The Atlantic hurricane season began June 1, and whether you’re a hurricane veteran or a newcomer to the state of Florida, now is the time to ready your home and family for the 2023 hurricane season. Here is some information to help.
The biggest risks a Florida homeowner faces from a hurricane are storm surge, flooding, and wind damage.
Experts emphasize that the deadliest hurricane risk is that of storm surge. A storm doesn’t have to be a monster like Hurricane Ian to be deadly and damaging. Storm surge from even a category 1 or 2 hurricane can be life-threatening. It takes only six inches of fast-moving water to knock down an adult, and only two feet to wash away a vehicle.
Even if you don’t live right on the water, during a hurricane, your home may still be at risk for flooding. Flood damage is not covered under a standard home insurance policy, so you’ll need a separate flood policy. Remember, flood insurance often requires a waiting period before coverage goes into effect, so don’t wait until a storm is bearing down on you to call for a policy. (If you need a flood insurance quote, click here.)
Both on the coast and inland, high winds from hurricanes (or tornados spawned by a hurricane), can cause wind damage your home.
Before the storm season starts in earnest, take some time to review or prepare your plan to survive a hurricane. Some basics include (see below for links to detailed hurricane preparation guides):
Have a communication plan for your family. How will you get in touch with each other if you’re not together when a storm hits?
Understand the terminology of hurricane watches and warnings, and learn your evacuation route(s) if you’re in an evacuation zone.
Prepare your home. Trim trees and shrubs; make necessary repairs to your roof, windows or doors; and purchase storm shutters or cut plywood to fit windows.
Keep your vehicle gas tanks at least half full. Pumps won’t work if the power goes out.
Review your insurance coverage. Homeowners insurance covers damage from hurricanes, but there is a special deductible that applies only to hurricanes. This deductible is usually a percentage of your home’s insured value rather than a flat dollar amount. Review your policy and make sure you have money put aside to pay your deductible if you have to make a claim.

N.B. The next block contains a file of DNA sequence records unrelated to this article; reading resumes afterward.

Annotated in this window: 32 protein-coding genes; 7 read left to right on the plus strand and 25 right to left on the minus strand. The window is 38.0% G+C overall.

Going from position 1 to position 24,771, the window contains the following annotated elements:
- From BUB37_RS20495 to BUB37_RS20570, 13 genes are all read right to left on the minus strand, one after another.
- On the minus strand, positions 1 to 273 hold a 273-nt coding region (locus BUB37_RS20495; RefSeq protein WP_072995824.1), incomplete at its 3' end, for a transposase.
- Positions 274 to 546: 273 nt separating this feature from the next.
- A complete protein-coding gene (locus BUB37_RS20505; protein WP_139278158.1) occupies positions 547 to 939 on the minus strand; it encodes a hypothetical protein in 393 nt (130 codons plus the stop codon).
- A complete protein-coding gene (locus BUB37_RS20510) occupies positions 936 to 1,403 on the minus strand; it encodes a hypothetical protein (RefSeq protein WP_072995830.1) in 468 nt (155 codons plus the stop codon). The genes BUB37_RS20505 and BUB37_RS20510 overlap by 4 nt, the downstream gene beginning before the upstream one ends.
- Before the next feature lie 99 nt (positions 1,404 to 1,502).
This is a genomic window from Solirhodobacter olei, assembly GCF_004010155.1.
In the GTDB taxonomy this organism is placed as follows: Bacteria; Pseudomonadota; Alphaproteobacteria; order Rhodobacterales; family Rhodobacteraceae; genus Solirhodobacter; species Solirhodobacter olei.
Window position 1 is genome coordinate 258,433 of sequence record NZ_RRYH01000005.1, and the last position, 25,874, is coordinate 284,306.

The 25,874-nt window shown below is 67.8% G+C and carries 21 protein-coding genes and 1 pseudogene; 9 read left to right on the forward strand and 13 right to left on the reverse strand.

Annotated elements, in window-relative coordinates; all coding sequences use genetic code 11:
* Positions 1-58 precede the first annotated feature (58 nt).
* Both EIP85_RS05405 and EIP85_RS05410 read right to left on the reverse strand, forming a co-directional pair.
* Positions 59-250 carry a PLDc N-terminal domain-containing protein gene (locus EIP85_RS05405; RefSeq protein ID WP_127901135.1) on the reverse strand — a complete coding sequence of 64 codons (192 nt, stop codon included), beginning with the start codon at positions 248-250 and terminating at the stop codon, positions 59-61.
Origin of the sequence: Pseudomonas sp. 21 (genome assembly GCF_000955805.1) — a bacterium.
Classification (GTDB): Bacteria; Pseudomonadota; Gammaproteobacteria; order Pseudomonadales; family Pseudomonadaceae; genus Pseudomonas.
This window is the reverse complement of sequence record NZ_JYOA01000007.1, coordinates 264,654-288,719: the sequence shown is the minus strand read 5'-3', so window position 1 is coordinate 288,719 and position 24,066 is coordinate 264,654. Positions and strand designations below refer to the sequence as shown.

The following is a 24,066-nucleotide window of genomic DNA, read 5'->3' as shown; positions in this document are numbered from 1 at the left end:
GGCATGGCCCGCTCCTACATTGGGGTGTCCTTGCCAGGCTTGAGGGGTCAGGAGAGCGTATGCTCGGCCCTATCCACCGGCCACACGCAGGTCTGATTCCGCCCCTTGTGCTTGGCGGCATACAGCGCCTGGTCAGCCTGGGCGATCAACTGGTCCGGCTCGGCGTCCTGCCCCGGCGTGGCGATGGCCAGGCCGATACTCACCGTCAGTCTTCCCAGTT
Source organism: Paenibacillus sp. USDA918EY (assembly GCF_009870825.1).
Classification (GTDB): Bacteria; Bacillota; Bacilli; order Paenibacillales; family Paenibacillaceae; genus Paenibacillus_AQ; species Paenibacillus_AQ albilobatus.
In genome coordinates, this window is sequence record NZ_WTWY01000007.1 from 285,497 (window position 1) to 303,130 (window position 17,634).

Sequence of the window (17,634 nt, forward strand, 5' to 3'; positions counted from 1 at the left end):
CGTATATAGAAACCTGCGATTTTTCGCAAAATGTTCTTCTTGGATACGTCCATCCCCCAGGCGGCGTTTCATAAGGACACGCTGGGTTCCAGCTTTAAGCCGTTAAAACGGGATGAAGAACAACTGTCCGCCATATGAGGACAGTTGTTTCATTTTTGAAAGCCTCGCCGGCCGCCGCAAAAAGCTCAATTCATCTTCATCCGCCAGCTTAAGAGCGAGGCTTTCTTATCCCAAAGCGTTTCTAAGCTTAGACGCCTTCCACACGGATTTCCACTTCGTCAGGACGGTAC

Prepare for a power outage. Have some cash on hand, stock up on ice if you’ll need to put perishables in an ice chest, charge electronics and portable power sources, and if you have a generator, make sure it’s in good operating order.
Connect with your neighbors before and after a storm, especially if they are elderly.
Check and update/replenish your emergency supplies and/or “go kits.”
Download the FEMA app. While you’re at it, you might also check that you have any apps for your bank and insurance companies downloaded to your phone. Also save the phone numbers for your insurance companies (home and auto) and your insurance agent’s phone number in a safe place, along with your insurance policy numbers.
(Own a business? Click here to learn how to preparing your business for a hurricane.)
Don’t wait until the last minute to prepare for a hurricane. Spending a little time now could prove life-saving later.
Turn to Lakewood Financial for all your insurance needs
Lakewood Financial is your source for all types of insurance, both personal and commercial. If you need homeowners insurance, flood insurance, or business insurance, please give a Lakewood Financial agent a call at 941-747-4600, or click here to contact us online.
For more information:
Manatee County Disaster Planning Guide